Boxers are no strangers to bluffing and of course they all need a good poker face. Carl Froch, the four-time World Champion boxer, recently took part in a major poker tournament in Nottingham where he suffered an early exit and missed out on the money. While he didn’t take home any winnings, he certainly made headlines and drew the attention of the boxing world for entering the event.

Froch, who is the current reigning IBF champion, is rumoured to be contemplating retirement with a final fight in Las Vegas against Julio Cesar Chavez Jr. The super middleweight puncher could expect a big payday in Vegas, especially if a summer fight is arranged. Interestingly, the World Series of Poker normally runs from late May to the middle of July and perhaps the former WBC super-middleweight might consider a new career in poker.

However, Froch is not the only boxer to take up poker. Recently, Audley Harrison commented that poker gave him a reason to believe in his potential. Harrison was at the 2000 Sydney Olympics and became the first British boxer to win a gold medal in the superheavyweight division. When he turned pro, few expected anything less than a glittering career inside of the ring.

With a reach of 86” and a powerful jab, Harrison went on to win 23 professional boxing matches by way of knockout. However, Harrison’s career never really hit the heights expected of him. There are those who point to his relationship with the media, which was not very pleasant and helped contribute to his downfall.

By his own admission, his image in the eyes of the public was not good and it still galls him at how things turned out. However, he soon found another way to tend to his competitive fire with Texas Hold’em poker.

Harrison is proud to admit that it was poker that helped to revive his career. When Harrison lost four out of eight fights, the worst run of his professional career, he by chance met Eddie Hearn (the boxing promoter) at a Las Vegas poker tournament in 2009. During the event, the two were up against some tough WSOP legends. By lucky chance, Hearn and Harrison were sat at the same table and the boxing promoter was impressed with Harrison’s polarising personality.

As luck would have it, Hearn was promoting his Prizefighter event at the time and he knew that the frustrated boxer could be ideal for a high profile fight. Harrison did not disappoint. After a 12th round demolition of opponent Michael Sprott, Harrison was handed a championship shot against fellow Brit (and bitter rival) David Haye. However, this match did not live up to expectation when Harrison lost the fight in the 3rd round, by way of TKO.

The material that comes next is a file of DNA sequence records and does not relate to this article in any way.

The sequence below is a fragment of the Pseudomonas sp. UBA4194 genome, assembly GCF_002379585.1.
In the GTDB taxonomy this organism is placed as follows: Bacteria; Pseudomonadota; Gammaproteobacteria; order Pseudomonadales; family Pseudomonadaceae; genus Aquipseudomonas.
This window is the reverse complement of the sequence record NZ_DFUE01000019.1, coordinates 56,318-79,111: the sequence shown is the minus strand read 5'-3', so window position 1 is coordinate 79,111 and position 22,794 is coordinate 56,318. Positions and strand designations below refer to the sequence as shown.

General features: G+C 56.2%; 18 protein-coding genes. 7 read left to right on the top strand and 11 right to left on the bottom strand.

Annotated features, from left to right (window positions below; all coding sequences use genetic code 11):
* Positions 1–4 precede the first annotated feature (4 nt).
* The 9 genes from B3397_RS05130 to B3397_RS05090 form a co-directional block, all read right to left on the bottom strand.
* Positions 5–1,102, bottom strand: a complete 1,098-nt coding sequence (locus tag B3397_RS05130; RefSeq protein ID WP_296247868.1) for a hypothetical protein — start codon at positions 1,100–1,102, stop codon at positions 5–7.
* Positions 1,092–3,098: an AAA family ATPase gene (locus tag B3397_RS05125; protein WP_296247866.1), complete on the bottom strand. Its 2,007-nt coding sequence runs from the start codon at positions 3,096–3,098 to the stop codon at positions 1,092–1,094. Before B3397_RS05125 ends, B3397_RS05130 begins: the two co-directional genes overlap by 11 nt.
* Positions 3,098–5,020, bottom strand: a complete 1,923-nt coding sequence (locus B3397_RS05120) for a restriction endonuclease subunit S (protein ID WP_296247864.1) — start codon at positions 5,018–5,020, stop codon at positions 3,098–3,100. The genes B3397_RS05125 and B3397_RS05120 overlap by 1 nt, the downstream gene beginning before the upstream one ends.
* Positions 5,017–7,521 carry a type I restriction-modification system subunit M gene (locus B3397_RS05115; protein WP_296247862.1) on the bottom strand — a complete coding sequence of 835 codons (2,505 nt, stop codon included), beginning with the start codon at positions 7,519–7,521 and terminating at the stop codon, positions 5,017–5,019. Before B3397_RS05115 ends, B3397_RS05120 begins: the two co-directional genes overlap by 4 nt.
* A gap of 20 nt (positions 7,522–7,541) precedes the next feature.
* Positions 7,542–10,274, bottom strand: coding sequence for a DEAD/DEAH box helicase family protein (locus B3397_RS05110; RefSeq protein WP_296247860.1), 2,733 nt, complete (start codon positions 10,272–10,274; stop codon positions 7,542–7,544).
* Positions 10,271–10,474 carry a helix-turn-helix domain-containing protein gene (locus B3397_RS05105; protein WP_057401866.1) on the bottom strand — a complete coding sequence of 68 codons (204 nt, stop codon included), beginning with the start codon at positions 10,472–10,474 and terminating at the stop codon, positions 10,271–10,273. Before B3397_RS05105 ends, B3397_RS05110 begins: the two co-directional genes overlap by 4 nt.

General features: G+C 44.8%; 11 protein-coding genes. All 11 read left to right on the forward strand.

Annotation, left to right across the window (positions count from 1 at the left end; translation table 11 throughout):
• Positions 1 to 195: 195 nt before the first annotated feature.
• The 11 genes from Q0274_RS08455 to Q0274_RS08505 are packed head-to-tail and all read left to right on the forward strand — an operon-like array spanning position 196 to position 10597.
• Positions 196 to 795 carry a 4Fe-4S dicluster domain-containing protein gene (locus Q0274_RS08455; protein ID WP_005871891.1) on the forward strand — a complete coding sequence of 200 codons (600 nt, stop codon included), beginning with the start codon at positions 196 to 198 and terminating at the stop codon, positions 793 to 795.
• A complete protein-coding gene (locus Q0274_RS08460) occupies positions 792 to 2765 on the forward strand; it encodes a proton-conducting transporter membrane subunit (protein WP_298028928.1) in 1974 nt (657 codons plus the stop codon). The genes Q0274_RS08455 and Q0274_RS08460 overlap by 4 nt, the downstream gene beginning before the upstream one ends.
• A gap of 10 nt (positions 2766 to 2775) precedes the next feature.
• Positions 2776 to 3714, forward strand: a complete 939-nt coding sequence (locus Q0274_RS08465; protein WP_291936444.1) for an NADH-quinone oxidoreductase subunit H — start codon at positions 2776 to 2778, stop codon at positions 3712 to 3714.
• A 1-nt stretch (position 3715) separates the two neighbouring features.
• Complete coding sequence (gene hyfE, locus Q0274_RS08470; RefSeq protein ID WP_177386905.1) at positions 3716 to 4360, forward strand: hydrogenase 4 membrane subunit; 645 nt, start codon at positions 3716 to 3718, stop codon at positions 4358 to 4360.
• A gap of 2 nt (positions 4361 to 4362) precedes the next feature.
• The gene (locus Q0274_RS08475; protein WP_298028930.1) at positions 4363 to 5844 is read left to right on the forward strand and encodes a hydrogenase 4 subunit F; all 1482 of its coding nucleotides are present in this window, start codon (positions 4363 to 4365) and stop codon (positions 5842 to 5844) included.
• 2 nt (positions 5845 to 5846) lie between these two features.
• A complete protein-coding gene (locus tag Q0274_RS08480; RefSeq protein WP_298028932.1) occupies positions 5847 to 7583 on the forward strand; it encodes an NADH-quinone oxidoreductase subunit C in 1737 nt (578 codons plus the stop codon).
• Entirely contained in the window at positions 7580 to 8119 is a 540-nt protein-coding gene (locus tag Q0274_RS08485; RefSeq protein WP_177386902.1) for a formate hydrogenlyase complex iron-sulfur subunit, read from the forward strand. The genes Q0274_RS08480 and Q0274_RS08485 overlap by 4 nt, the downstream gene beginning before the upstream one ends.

Finding former professional boxers who now play poker is not just limited to our small island. American boxer Leron Washington was a professional for 2 years and enjoyed poker for fun. He entered an online poker event and has never looked back, and now makes his living from playing live poker tournaments.

He remembers the event well. Washington himself said of that initial online win: “To win it, man, it was just like, everything flashed in front of me, right before my eyes in like three seconds, everything that I had worked for since I sat at the first tournament table and to up to that point, I said wow this is it, this is my break.”

Is there something that attracts boxers to poker? Perhaps the intense competition, which is also found in the ring. What about bluffing and seeing off the competition? Certainly, the training boxers receive to survive in the ring appear to prepare them psychologically for the rigors of poker.

Similarly, in an article on, Dr Paul Seager, a senior psychology lecturer at the University of Central Lancashire, said, “Act obnoxiously, insult your opponents or boast about your winnings and it will put you at risk of angering your opponents. This is something that could be detrimental and put you in a difficult situation. It could conversely put your opponents on tilt and make them enter into a showdown when their emotions are running high.” Like poker, boxing is about having control of your emotions, which is vital to success.

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